Review: Frankie Animal @ Sinilind
It's rare to witness a rock band evolve so quickly in the space of a year. As I have mentioned previously, I first saw Frankie Animal play live at a village fete-style festival in Uus Maailm, central Tallinn. This came after I had interviewed Marie Vaigla, the singer, and Jonas Kaarnamets, the lead guitarist. I'd heard their tentative, gentle, initial folk-rock offerings and could sense potential, but also felt, as much as "Loveless Man" was a lovely wisp of a record, that they needed what Arctic Monkeys once called 'banging tunes' to move forward.
Jonas was a tall, clever and funny man when I met him, but, showing what self-belief can do for a man, he looked a foot taller on stage. Perhaps he was aware that, for the young women standing next to me, he was the standout heart-throb of a very young group. Whatever the case, he seemed to be handling the attention as if it were fun, but not a surprise, manipulating his guitar like a weapon, spotted shirt, skinny jeans and pointy shoes placing him somewhere between ice-cool hipster kid and Dave Davies in the earliest incarnation of The Kinks.
I'd had a discussion with a friend before the gig about how he only knew which member of One Direction Harry Styles was by his haircut, and how "you've got to get the music right before you think about the hairstyle." Therefore it comes as a relief to say that the style is still outweighed by substance.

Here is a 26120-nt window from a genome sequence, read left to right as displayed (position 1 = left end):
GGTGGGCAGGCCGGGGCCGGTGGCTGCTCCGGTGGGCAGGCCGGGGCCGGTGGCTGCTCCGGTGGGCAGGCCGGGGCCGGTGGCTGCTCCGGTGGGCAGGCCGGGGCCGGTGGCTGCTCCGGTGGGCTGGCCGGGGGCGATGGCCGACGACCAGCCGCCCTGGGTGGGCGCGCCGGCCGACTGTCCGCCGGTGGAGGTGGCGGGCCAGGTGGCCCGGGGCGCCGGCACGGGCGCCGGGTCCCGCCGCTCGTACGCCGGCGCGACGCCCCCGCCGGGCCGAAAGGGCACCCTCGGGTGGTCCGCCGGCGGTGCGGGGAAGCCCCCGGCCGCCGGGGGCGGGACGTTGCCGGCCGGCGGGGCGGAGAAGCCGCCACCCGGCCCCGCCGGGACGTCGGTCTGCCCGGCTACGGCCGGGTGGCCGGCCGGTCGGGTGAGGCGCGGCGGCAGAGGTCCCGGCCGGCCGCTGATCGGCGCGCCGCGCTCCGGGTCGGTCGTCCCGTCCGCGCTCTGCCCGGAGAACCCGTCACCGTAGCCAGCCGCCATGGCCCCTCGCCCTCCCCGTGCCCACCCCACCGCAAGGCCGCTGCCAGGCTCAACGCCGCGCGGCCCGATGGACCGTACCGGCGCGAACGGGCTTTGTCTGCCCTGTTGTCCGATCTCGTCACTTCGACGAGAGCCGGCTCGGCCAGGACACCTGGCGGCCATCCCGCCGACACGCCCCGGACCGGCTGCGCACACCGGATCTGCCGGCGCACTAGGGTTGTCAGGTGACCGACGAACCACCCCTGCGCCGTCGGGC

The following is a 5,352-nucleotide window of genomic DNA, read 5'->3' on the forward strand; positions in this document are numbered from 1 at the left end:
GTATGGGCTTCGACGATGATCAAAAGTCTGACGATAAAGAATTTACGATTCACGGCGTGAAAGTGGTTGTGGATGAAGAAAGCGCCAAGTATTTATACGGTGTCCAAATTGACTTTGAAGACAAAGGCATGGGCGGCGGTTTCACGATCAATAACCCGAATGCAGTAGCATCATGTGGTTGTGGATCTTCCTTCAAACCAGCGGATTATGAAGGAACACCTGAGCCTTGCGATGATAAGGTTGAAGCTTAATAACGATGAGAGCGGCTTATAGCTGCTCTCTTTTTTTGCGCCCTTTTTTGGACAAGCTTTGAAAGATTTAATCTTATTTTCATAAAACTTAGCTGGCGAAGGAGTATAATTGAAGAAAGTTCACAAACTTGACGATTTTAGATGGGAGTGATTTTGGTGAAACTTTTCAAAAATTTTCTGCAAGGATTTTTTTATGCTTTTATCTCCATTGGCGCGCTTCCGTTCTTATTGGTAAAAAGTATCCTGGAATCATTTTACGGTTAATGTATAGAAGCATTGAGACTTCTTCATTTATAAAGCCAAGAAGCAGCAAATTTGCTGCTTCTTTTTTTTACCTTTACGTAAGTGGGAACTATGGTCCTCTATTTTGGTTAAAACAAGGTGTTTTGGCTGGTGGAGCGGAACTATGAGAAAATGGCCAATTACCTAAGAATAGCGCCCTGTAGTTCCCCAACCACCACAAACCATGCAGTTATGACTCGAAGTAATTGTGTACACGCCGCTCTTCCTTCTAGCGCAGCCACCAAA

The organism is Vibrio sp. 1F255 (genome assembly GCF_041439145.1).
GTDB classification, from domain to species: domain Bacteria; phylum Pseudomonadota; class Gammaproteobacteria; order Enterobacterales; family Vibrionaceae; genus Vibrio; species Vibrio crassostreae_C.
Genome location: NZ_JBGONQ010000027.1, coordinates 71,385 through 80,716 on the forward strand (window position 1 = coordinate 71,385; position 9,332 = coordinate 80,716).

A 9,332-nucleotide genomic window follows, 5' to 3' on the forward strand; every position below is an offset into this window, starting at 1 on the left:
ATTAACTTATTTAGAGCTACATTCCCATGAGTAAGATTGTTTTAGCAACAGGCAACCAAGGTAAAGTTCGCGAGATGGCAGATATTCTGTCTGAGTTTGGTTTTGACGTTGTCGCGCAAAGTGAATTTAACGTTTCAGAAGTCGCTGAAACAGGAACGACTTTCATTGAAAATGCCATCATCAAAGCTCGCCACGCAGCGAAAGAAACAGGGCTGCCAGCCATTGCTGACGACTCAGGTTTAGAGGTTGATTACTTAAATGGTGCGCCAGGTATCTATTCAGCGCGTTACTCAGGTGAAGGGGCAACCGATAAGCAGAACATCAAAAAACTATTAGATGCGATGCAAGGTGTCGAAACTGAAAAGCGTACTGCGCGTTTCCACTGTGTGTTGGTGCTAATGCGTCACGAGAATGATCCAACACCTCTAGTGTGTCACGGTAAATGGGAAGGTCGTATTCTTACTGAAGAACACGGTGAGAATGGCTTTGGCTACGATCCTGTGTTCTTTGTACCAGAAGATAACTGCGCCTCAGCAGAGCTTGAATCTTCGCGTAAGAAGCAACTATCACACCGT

Wilhelm, Frankie Animal's support act on Saturday, seemed not to suit the dark, cavernous former movie auditorium, their harmonic retro-folk sound better suited to more sedate venues, and their plaintive lyrics carried away by the venue's challenging acoustics. To crack Sinilind, you need a mallet, not a chisel; Frankie Animal packed their heavy implements, and did not disappoint their myriad fans.
Their early folk explorations provided variation, but it was clear most people had come to rock, something Frankie Animal do best. "End Tonight" began with the military tattoo and guitar jangle of Ocean Colour Scene at their best, and though it lacked a chorus as memorable as the riffage, Marie's Dolores O'Riordan-esque plaintiveness carried the song's emotional core. Another song from Frankie Animal's new EP, "Sightless", provided the heart-melting moment of the evening, as a five-note harmony underpins the building of a crescendo of beautiful noise.
It was their lead single, "Obsession", which took the night for Frankie Animal. Proving the adage that you should never reject a successful formula, the opening of the song apes The Clash's "London Calling", and though much of the appeal of the song, for me, is in the bloodrush of that familiar chord, the song goes off in its own direction. On the night, it got even the most sober of Estonian pogoing, moshing or tapping foot, jacket pocket or whatever was available.
It'll be a while before Frankie Animal play a festival the size of Uus Maailm again. They're on the way to very big things.
Text: Stuart Garlick
Photo: Stuart Garlick
Stuart Garlick is an English ex-pat living and working in Tallinn. His blog Charm Offensive talks about culture (music, food, etc.) in Estonia. Stuart is also a regular contributor to The Baltic Guide in English.